A copy of Burpee’s 2008 seed, plants and supplies catalog arrived in the mail on Christmas Eve. Next to a Christmas card sent by the Taylor family of Pasedna, Maryland, there was neatly curled a beautiful paperback book that makes warm Spring days seem just weeks away.
It is time to start seeds indoors. Crops like tomatoes, peppers and eggplants can be sown in the Northeast as early as January. Never should one pay top dollar for seedlings that have been started from seeds in commercial greenhouses. A piece of Saran wrap draped securely over egg cartons makes for an ideal planter, offering a near perfect greenhouse effect.
By March, when the plants have outgrown their egg-shaped containers, roots can be carefully squeezed free from the Styrofoam and the plants repotted in larger containers such as paper coffee cups.
What makes growing plants from seeds purchased at Burpee’s so economical is the outrageous prices for fresh produce, now that Mexicans are being shipped back home. It may once again become economical in America to raise a personal vegetable garden in the backyards of deflated mortgage ridden homes. I plan to not only buy seeds from Burpee’s but also intend to buy a few shares in the corporation. The current cost of pastel colored green peppers, grown in the shades of purple, yellow and red is almost $4.99 per pound in New York City.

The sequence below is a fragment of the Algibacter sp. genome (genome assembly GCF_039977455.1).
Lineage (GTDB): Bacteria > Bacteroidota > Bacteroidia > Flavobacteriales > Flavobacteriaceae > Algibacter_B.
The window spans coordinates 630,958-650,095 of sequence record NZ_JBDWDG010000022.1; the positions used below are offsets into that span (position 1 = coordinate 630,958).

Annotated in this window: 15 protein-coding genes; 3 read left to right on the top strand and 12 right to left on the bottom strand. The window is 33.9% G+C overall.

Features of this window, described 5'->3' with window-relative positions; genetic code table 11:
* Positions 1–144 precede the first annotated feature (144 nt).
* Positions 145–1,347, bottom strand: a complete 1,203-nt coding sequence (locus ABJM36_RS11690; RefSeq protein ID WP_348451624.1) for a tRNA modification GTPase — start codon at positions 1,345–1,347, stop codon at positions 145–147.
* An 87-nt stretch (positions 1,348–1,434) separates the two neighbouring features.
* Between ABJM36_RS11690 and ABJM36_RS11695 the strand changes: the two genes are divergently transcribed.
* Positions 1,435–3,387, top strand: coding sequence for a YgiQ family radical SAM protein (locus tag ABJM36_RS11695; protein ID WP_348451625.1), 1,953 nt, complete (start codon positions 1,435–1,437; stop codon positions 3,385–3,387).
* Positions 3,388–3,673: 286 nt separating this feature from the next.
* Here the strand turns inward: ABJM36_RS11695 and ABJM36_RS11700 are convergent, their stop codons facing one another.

Unlike other seed companies, Burpee’s introduces new hybrid seeds ever year in their exclusive catalog. “Tangerine Mama Plumb Tomatoes” will produce fruits that are of the same shade as Florida oranges. The “Perfecto Radish” (which does not require early January germination in bright windows) reaches maturity in cool April soil in just 25 days. At $4.65 for a pack of 200 tiny seeds, the potential produce should not need planting!
There are over 30 new products inside the irresistible piece of garden literature.